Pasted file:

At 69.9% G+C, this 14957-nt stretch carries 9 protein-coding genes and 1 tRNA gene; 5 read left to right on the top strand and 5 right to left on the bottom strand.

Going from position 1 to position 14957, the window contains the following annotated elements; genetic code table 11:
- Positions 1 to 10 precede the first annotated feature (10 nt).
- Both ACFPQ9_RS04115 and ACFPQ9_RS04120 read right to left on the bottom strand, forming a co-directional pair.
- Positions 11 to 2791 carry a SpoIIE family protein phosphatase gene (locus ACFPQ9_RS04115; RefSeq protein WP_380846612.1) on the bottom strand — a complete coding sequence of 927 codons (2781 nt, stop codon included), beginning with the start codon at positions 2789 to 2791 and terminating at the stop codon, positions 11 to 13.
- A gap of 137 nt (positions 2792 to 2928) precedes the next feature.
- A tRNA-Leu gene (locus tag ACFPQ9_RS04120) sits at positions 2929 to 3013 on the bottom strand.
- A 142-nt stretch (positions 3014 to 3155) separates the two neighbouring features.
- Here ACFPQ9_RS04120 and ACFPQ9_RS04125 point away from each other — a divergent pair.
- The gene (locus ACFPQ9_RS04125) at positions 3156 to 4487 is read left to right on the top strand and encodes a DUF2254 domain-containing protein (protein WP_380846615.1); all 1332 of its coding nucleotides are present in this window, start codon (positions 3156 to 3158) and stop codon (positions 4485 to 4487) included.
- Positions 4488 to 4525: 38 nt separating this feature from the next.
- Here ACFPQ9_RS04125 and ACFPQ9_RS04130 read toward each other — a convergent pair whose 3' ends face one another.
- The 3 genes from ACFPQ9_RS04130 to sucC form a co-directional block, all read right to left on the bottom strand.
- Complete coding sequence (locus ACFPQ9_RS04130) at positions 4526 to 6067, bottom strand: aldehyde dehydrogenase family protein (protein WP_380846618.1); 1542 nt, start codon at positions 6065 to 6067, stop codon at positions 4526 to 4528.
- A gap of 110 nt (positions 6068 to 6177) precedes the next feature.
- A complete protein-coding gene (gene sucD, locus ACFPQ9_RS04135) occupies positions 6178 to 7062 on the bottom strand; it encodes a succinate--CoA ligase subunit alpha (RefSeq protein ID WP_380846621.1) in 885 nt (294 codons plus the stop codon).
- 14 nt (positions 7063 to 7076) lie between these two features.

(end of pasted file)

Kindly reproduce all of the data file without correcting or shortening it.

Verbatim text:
At 69.9% G+C, this 14957-nt stretch carries 9 protein-coding genes and 1 tRNA gene; 5 read left to right on the top strand and 5 right to left on the bottom strand.

Going from position 1 to position 14957, the window contains the following annotated elements; genetic code table 11:
- Positions 1 to 10 precede the first annotated feature (10 nt).
- Both ACFPQ9_RS04115 and ACFPQ9_RS04120 read right to left on the bottom strand, forming a co-directional pair.
- Positions 11 to 2791 carry a SpoIIE family protein phosphatase gene (locus ACFPQ9_RS04115; RefSeq protein WP_380846612.1) on the bottom strand — a complete coding sequence of 927 codons (2781 nt, stop codon included), beginning with the start codon at positions 2789 to 2791 and terminating at the stop codon, positions 11 to 13.
- A gap of 137 nt (positions 2792 to 2928) precedes the next feature.
- A tRNA-Leu gene (locus tag ACFPQ9_RS04120) sits at positions 2929 to 3013 on the bottom strand.
- A 142-nt stretch (positions 3014 to 3155) separates the two neighbouring features.
- Here ACFPQ9_RS04120 and ACFPQ9_RS04125 point away from each other — a divergent pair.
- The gene (locus ACFPQ9_RS04125) at positions 3156 to 4487 is read left to right on the top strand and encodes a DUF2254 domain-containing protein (protein WP_380846615.1); all 1332 of its coding nucleotides are present in this window, start codon (positions 3156 to 3158) and stop codon (positions 4485 to 4487) included.
- Positions 4488 to 4525: 38 nt separating this feature from the next.
- Here ACFPQ9_RS04125 and ACFPQ9_RS04130 read toward each other — a convergent pair whose 3' ends face one another.
- The 3 genes from ACFPQ9_RS04130 to sucC form a co-directional block, all read right to left on the bottom strand.
- Complete coding sequence (locus ACFPQ9_RS04130) at positions 4526 to 6067, bottom strand: aldehyde dehydrogenase family protein (protein WP_380846618.1); 1542 nt, start codon at positions 6065 to 6067, stop codon at positions 4526 to 4528.
- A gap of 110 nt (positions 6068 to 6177) precedes the next feature.
- A complete protein-coding gene (gene sucD, locus ACFPQ9_RS04135) occupies positions 6178 to 7062 on the bottom strand; it encodes a succinate--CoA ligase subunit alpha (RefSeq protein ID WP_380846621.1) in 885 nt (294 codons plus the stop codon).
- 14 nt (positions 7063 to 7076) lie between these two features.